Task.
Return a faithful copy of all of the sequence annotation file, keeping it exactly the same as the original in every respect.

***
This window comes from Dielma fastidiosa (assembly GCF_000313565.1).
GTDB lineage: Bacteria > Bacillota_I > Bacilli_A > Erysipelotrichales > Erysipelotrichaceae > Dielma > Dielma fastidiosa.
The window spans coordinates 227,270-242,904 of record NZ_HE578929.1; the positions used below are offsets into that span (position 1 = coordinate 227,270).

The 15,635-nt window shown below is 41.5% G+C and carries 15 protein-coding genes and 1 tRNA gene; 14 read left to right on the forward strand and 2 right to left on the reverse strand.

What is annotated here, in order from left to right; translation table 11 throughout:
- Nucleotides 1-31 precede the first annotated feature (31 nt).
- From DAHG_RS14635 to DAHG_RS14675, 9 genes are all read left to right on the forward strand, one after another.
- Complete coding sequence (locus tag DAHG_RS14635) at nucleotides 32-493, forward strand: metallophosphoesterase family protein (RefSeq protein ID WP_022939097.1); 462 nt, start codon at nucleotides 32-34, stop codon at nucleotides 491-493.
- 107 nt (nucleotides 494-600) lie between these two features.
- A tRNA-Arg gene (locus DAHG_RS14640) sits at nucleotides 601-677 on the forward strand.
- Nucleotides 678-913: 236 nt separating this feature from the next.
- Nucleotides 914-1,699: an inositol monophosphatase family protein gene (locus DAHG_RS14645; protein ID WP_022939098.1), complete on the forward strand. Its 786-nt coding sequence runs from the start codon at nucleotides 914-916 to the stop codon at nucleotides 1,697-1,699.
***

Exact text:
This window comes from Dielma fastidiosa (assembly GCF_000313565.1).
GTDB lineage: Bacteria > Bacillota_I > Bacilli_A > Erysipelotrichales > Erysipelotrichaceae > Dielma > Dielma fastidiosa.
The window spans coordinates 227,270-242,904 of record NZ_HE578929.1; the positions used below are offsets into that span (position 1 = coordinate 227,270).

The 15,635-nt window shown below is 41.5% G+C and carries 15 protein-coding genes and 1 tRNA gene; 14 read left to right on the forward strand and 2 right to left on the reverse strand.

What is annotated here, in order from left to right; translation table 11 throughout:
- Nucleotides 1-31 precede the first annotated feature (31 nt).
- From DAHG_RS14635 to DAHG_RS14675, 9 genes are all read left to right on the forward strand, one after another.
- Complete coding sequence (locus tag DAHG_RS14635) at nucleotides 32-493, forward strand: metallophosphoesterase family protein (RefSeq protein ID WP_022939097.1); 462 nt, start codon at nucleotides 32-34, stop codon at nucleotides 491-493.
- 107 nt (nucleotides 494-600) lie between these two features.
- A tRNA-Arg gene (locus DAHG_RS14640) sits at nucleotides 601-677 on the forward strand.
- Nucleotides 678-913: 236 nt separating this feature from the next.
- Nucleotides 914-1,699: an inositol monophosphatase family protein gene (locus DAHG_RS14645; protein ID WP_022939098.1), complete on the forward strand. Its 786-nt coding sequence runs from the start codon at nucleotides 914-916 to the stop codon at nucleotides 1,697-1,699.